For Christmas my wonderful son-in-law bought tickets to the PBR in Wichita, Kansas, which will take place in a couple of months. This isn’t the first bull riding event he’s taken me. They are all a treat and brought to mind the backstory to my $.99 eBook release of the first book in the Kasota Spring Romance series The Troubled Texan. Since this contemporary series takes place several generations later than one of the six Texas anthologies I was fortune enough to be included in with Fellow Filly Linda Broday, Jodi Thomas, and the late DeWanna Pace, Give Me a Cowboy, about a Texas Panhandle rodeo in the late 1800’s, I decided it might be fun to give you all a glimpse into how we developed this book. Without it, there would be no Troubled Texan.
Typically, the publisher matches up authors in a short story collection or an anthology and each author writes their own story based on the house’s criteria. In our case, our editor matched the four of us up and all but this one book had a theme and each of us wrote an individual story.
For our second book, we tried something different. We decided we’d all intertwine our stories around one rodeo. This was really gonna be fun and challenging, so we got together and went through all of the historical facts. The first date chosen had to go because there was no rodeos in the Texas Panhandle until the summer of 1888. Our story changed dates to the 4th of July 1890. The Pecos, Texas, competition occurred on July 4, 1883. One thing about historical writers, particularly writing about your home town, you must stay as authentic as possible. So we needed the name of a fictional town. I was coming back from Dallas, and looked over and low and behold there was a railroad crossing a few miles from Amarillo … West Kasota. In the 1800’s seemingly everything had a Springs attached, thus Kasota Spring, Texas, came to fruition.
Now for the next problem, since there were only four official events in the rodeo at that time, we all had to select one for our story. We were sitting around the work table. Jodi and Linda selected their events, so that left DeWanna and me. I’ve always loved bull riding. Although it was an unofficial event, taking place somewhere far away from the rodeo grounds, we decided to include it. I’d really been watching and studying up on bull riding because I had a fantastic story in mind or at least that was how I saw it. Well, guess what? DeWanna was the next in line to select; and, of course, what did she choose but bull riding and the reason, her brother was a bullrider!
I tried not to act disappointed when the only choice left was wild-cow milking! Yes, just like today in our rodeos. The reason was simple, the ranches had to bring in the mama cow to take care of her youngster who was participating in calf roping. Eventually, someone came up with the idea that if they hauled both mama and calf in why not make an event out of it … so I got wild cow milking.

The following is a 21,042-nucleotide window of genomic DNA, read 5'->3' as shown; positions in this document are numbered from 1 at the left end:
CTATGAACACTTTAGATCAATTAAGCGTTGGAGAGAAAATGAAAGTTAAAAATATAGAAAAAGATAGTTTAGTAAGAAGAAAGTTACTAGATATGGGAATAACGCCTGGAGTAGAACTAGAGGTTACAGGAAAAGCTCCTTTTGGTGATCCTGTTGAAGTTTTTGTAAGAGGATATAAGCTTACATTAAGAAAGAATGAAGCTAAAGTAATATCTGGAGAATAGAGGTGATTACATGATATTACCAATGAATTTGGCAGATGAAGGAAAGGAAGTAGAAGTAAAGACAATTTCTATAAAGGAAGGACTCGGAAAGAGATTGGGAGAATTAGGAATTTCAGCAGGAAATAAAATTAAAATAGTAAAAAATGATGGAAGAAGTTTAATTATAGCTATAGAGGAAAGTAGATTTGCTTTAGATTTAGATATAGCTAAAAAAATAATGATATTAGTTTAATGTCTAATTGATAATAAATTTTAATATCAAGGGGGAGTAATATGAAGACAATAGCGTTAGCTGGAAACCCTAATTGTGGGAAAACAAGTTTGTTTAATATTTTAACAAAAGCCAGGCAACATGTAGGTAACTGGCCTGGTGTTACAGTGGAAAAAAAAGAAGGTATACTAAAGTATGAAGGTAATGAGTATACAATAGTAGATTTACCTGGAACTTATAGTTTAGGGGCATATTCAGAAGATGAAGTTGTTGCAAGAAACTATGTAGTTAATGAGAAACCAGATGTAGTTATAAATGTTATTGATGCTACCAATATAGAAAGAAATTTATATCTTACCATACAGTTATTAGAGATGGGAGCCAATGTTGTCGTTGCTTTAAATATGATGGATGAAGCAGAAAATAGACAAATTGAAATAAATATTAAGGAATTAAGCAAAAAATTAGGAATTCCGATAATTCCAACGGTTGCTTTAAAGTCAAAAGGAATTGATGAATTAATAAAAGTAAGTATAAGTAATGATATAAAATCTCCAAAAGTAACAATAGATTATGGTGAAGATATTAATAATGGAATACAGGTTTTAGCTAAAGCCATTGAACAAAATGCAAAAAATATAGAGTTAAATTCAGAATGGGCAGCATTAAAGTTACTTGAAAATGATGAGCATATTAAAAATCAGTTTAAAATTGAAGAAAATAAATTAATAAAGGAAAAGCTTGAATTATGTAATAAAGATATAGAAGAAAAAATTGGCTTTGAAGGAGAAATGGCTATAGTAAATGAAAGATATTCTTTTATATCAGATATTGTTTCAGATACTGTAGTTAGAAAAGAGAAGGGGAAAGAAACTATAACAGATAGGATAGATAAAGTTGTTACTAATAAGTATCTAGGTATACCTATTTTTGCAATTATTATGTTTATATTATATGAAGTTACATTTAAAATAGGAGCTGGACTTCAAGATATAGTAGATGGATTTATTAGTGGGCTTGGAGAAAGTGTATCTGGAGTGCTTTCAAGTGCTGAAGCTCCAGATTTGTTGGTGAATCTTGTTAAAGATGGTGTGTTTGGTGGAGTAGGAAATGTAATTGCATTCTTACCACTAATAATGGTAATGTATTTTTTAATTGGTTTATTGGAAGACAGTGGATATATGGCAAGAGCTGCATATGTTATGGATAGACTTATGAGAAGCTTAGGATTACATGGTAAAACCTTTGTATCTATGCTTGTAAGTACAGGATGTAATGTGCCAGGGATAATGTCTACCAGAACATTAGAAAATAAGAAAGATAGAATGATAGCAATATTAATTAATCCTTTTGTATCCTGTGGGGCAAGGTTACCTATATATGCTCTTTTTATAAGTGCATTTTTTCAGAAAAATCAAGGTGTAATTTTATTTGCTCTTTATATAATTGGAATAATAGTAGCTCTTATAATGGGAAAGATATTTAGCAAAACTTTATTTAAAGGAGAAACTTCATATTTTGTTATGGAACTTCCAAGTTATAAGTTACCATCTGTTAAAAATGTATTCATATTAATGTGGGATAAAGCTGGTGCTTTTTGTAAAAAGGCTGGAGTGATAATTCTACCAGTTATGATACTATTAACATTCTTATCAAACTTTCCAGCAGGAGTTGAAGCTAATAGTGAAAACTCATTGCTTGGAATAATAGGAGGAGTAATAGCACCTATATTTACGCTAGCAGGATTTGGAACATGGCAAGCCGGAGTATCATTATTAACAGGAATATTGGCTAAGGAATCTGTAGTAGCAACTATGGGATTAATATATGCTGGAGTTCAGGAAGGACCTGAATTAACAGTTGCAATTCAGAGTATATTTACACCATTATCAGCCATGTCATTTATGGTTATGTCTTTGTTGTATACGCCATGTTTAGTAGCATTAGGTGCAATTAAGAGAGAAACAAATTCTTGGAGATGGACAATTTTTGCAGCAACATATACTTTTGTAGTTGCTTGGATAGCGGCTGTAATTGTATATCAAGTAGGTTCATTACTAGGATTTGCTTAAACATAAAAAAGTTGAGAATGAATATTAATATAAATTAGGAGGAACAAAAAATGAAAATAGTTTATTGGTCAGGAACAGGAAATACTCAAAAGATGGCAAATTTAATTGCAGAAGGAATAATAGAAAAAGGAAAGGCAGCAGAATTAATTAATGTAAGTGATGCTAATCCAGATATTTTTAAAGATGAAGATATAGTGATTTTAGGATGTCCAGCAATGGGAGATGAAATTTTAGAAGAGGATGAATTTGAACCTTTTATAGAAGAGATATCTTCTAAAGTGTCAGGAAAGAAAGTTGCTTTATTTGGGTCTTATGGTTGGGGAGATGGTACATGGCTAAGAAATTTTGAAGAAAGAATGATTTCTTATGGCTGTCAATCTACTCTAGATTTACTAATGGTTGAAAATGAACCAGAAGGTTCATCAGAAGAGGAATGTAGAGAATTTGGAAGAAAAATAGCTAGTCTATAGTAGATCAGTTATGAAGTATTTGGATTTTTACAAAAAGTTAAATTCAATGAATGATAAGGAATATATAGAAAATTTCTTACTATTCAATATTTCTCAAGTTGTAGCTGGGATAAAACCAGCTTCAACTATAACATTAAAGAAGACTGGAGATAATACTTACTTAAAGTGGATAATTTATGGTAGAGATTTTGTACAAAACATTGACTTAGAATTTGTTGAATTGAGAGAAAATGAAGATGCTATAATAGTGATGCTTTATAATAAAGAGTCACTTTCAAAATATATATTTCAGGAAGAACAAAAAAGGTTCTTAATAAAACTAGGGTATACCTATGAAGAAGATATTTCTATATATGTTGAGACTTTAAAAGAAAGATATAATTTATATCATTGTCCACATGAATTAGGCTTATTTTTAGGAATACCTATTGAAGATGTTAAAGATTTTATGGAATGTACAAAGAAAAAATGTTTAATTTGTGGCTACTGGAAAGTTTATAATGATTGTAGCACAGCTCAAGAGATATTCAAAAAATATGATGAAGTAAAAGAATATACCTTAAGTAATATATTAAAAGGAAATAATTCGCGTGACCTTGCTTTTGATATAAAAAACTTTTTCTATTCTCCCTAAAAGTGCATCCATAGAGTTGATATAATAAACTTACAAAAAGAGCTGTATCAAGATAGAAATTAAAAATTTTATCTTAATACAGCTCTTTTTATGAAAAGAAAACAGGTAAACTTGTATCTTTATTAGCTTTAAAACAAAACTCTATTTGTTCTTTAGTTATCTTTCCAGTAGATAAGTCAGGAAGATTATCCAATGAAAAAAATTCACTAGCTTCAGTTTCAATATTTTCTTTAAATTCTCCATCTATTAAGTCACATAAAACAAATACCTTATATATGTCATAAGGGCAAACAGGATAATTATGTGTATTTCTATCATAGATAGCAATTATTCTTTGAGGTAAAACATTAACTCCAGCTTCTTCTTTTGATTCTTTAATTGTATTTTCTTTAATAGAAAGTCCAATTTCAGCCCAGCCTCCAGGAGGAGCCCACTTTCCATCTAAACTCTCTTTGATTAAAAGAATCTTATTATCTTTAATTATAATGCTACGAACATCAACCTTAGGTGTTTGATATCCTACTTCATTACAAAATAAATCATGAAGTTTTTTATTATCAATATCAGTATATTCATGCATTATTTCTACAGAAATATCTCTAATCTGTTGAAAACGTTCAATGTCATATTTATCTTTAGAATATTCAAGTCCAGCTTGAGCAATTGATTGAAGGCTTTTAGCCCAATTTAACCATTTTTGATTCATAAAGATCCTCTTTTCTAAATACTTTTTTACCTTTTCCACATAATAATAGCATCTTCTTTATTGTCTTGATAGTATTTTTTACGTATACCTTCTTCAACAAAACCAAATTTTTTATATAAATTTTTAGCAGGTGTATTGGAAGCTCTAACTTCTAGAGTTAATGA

To tell you the truth, I think my scene in the rodeo was so much fun to write. It rains, so my hero and heroine who were undesirably teamed up, really got to know one another by the end of the scene!
In The Troubled Texan I borrowed, with her permission, several of Linda’s character’s families as founders of Kasota Springs. Two pioneers out of my stories I truly loved were Teg Tegler and Edwinna Dewey (from the Christmas anthology). Here is a picture I took at the Cowboy Symposium in Lubbock, Texas, a few years ago. This couple is exactly how I envisioned Teg and Edwinna. I know it’s okay to use their photo, since I got their permission and they asked me to autograph my stories to them as Teg and Edwinna!
The fictional Teg’s great-grandson works on the Jack’s Bluff ranch in The Troubled Texan and Edwinna’s great-great granddaughter lives in Kasota Springs still and has a book of her own as heroine that’s under contract. It’s so much fun for me to write about these folks and their dreams.
How about a few fun facts about the rodeos of the 1800’s.
- Before the 20th century, rodeos were called “Cowboy Competitions.”
- Bragging rights for an entire year were at stake.
- Cowboys tuned up their horses, shook the kink out of their ropes and made final decisions on who mugs and who milks. That was my story. My hero did the mugging and my heroine did the milking in the rain.
- Today, the cowboy winning events earn huge purses; however, in the original rodeos, they won a small purse and blue ribbons from the trim of a girl’s dress or bonnet.
- Jail cells were used as boarding house rooms, since even prisoners were let out of the hoosegow for the rodeo.
- The opening was full of “speechifying”, but the crowd never let it last very long.
- They had chuck wagon competitions, just like today. Fares included beef, potatoes, biscuits and bread pudding.
- There was a lot of music competition. Singers and pickers: guitars, fiddles, and poetry.
- The oldest cowboy in the area always had the honor of shooting the pistol to begin competitions.
- There were no rules that governed the rodeo, like there is today. The grounds were typically near the railroad and/or stock yards, because the main street was needed for parades and competitions.
When the evening was over, usually after a dance, everyone climbed aboard creaking buckboards, dusty buggies, and faithful horses and scattered to resume the tasks of their normal lives and to work on their skills for next year’s competition.
My question to you all, do you like rodeos and what is your favorite event?
To five lucky winners who leave comments,
I am giving away copies of the eBook
The Troubled Texas!